19. Modigliani, Franco, 1985. "Life Cycle, Individual Thrift and the Wealth of Nations," Nobel Prize in Economics documents 1985-1, Nobel Prize Committee.
    20. Mankiw, N. Gregory, 1982. "Hall's consumption hypothesis and durable goods," Journal of Monetary Economics, Elsevier, vol. 10(3), pages 417-425.
    21. Marvin Goodfriend, 1991. "Information-aggregation bias," Working Paper 91-06, Federal Reserve Bank of Richmond.
    22. Hurd, Michael D, 1990. "Research on the Elderly: Economic Status, Retirement, and Consumption and Saving," Journal of Economic Literature, American Economic Association, vol. 28(2), pages 565-637, June.
    23. William G. Gale & John Karl Scholz, 1994. "Intergenerational Transfers and the Accumulation of Wealth," Journal of Economic Perspectives, American Economic Association, vol. 8(4), pages 145-160, Fall.
    24. Olivier J. Blanchard & N. Gregory Mankiw, 1988. "Consumption: Beyond Certainty Equivalence," NBER Working Papers 2496, National Bureau of Economic Research, Inc.
    25. Mario Padula, 1999. "Euler Equations and Durable Goods," CSEF Working Papers 30, Centre for Studies in Economics and Finance (CSEF), University of Naples, Italy.
    26. John Y. Campbell & Angus Deaton, 1987. "Is Consumption Too Smooth?," NBER Working Papers 2134, National Bureau of Economic Research, Inc.
    27. Flavin, Marjorie A, 1981. "The Adjustment of Consumption to Changing Expectations about Future Income," Journal of Political Economy, University of Chicago Press, vol. 89(5), pages 974-1009, October.
    28. Michael Hurd & Susann Rohwedder, 2005. "Changes in Consumption and Activities at Retirement," DNB Working Papers 039, Netherlands Central Bank, Research Department.
    29. Banks, James & Blundell, Richard & Tanner, Sarah, 1998. "Is There a Retirement-Savings Puzzle?," American Economic Review, American Economic Association, vol. 88(4), pages 769-88, September.
    30. Modigliani, Franco, 1988. "The Role of Intergenerational Transfers and Life Cycle Saving in the Accumulation of Wealth," Journal of Economic Perspectives, American Economic Association, vol. 2(2), pages 15-40, Spring.
    31. Davies, James B, 1981. "Uncertain Lifetime, Consumption, and Dissaving in Retirement," Journal of Political Economy, University of Chicago Press, vol. 89(3), pages 561-77, June.
    32. Christopher D. Carroll, 2001. "A Theory of the Consumption Function, with and without Liquidity Constraints," Journal of Economic Perspectives, American Economic Association, vol. 15(3), pages 23-45, Summer.
    33. Ricardo J. Caballero, 1991. "Durable Goods: An Explanation for Their Slow Adjustment," NBER Working Papers 3748, National Bureau of Economic Research, Inc.
    34. Miles, David, 1997. "A Household Level Study of the Determinants of Incomes and Consumption," Economic Journal, Royal Economic Society, vol. 107(440), pages 1-25, January.
    35. Stephen P. Zeldes, 1989. "Optimal Consumption with Stochastic Income: Deviations from Certainty Equivalence," The Quarterly Journal of Economics, Oxford University Press, vol. 104(2), pages 275-298.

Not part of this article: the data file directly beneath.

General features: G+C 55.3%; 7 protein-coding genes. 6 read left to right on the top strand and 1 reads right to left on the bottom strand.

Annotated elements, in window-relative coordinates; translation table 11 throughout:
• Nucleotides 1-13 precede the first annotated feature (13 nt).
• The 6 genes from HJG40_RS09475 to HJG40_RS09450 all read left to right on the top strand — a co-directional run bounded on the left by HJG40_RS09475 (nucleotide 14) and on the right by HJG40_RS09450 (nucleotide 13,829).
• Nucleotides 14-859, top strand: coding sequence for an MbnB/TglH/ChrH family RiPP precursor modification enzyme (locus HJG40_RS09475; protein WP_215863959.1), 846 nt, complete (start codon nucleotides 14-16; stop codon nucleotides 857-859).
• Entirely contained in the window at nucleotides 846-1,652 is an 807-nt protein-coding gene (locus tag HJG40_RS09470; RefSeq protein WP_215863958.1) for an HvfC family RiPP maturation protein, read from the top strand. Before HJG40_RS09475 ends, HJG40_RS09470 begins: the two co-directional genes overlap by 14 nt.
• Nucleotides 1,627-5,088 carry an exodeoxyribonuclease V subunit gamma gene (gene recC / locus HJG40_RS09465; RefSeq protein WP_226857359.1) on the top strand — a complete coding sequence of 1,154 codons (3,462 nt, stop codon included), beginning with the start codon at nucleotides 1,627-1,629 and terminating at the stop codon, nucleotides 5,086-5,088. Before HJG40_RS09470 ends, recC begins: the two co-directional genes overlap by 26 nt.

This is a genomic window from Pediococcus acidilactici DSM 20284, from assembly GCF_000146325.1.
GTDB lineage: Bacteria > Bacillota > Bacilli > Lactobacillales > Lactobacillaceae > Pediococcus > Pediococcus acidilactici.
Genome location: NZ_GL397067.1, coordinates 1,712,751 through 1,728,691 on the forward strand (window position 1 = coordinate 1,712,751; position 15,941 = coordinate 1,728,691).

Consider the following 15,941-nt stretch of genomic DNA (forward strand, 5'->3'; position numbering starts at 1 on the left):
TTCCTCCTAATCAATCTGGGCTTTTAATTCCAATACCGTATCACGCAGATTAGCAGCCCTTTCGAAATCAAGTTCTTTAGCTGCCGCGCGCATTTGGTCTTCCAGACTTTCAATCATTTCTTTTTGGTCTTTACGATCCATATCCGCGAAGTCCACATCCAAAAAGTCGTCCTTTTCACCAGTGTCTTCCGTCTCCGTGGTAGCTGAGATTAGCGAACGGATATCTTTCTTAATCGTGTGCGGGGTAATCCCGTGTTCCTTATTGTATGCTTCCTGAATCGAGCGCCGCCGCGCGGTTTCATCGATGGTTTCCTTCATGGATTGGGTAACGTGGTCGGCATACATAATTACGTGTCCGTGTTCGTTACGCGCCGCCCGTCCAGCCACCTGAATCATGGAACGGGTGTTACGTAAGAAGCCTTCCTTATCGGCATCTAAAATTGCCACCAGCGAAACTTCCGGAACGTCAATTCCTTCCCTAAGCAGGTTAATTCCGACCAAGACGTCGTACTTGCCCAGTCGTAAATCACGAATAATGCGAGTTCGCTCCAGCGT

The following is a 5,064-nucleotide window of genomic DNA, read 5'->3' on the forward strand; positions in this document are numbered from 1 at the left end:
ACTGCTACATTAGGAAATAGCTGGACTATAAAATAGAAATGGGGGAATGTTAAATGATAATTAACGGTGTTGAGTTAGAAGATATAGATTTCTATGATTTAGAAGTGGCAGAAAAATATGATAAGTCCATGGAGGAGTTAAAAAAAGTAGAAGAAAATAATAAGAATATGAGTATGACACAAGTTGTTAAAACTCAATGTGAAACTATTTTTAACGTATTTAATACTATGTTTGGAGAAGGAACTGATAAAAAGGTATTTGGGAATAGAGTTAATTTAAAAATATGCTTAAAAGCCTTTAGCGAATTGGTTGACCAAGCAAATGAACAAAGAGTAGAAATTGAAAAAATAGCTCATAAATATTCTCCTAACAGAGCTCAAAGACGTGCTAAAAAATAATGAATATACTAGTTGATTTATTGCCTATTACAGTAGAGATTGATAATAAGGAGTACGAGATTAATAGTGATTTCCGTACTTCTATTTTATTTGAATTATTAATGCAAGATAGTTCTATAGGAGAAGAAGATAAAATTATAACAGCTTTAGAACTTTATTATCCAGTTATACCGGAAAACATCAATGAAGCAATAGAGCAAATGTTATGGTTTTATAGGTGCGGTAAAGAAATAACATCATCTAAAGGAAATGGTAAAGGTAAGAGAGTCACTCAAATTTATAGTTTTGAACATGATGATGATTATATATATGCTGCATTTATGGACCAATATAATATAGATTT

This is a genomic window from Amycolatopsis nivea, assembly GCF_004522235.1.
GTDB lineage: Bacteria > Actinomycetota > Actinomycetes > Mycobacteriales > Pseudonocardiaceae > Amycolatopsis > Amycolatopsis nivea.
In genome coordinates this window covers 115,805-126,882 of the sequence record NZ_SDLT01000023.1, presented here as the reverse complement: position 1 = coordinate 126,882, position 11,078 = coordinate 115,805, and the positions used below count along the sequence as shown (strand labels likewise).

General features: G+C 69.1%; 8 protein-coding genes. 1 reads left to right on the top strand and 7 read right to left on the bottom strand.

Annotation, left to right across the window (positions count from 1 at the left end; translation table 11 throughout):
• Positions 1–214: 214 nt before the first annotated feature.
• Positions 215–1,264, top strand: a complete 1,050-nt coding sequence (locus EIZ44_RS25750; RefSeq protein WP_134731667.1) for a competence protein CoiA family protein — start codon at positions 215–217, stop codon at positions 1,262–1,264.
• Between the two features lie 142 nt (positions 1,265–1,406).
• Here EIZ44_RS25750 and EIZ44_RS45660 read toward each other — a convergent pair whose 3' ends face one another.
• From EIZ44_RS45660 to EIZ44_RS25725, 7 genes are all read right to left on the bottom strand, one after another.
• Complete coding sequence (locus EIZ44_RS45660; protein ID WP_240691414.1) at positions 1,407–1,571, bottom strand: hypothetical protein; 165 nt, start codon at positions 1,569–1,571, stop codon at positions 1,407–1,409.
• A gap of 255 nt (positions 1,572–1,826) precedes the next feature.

36. Ricardo J. Caballero, 1990. "Expenditure on Durable Goods: A Case for Slow Adjustment," The Quarterly Journal of Economics, Oxford University Press, vol. 105(3), pages 727-743.
    37. Hall, Robert E, 1978. "Stochastic Implications of the Life Cycle-Permanent Income Hypothesis: Theory and Evidence," Journal of Political Economy, University of Chicago Press, vol. 86(6), pages 971-87, December.
    38. Fumio Hayashi, 1985. "The Permanent Income Hypothesis and Consumption Durability: Analysis Based on Japanese Panel Data," The Quarterly Journal of Economics, Oxford University Press, vol. 100(4), pages 1083-1113.
    39. Richard H. Clarida, 1991. "Aggregate Stochastic Implications of the Life Cycle Hypothesis," The Quarterly Journal of Economics, Oxford University Press, vol. 106(3), pages 851-867.
    Full references (including those not matched with items on IDEAS)

    This item is not listed on Wikipedia, on a reading list or among the top items on IDEAS.

    When requesting a correction, please mention this item's handle: RePEc:tkk:dpaper:dp7. See general information about how to correct material in RePEc.

    For technical questions regarding this item, or to correct its authors, title, abstract, bibliographic or download information, contact: (Aleksandra Maslowska)

    If you have authored this item and are not yet registered with RePEc, we encourage you to do it here. This allows to link your profile to this item. It also allows you to accept potential citations to this item that we are uncertain about.

    If references are entirely missing, you can add them using this form.

    If the full references list an item that is present in RePEc, but the system did not link to it, you can help with this form.

    If you know of missing items citing this one, you can help us creating those links by adding the relevant references in the same way as above, for each refering item. If you are a registered author of this item, you may also want to check the "citations" tab in your profile, as there may be some citations waiting for confirmation.

    Please note that corrections may take a couple of weeks to filter through the various RePEc services.

    This information is provided to you by IDEAS at the Research Division of the Federal Reserve Bank of St. Louis using RePEc data.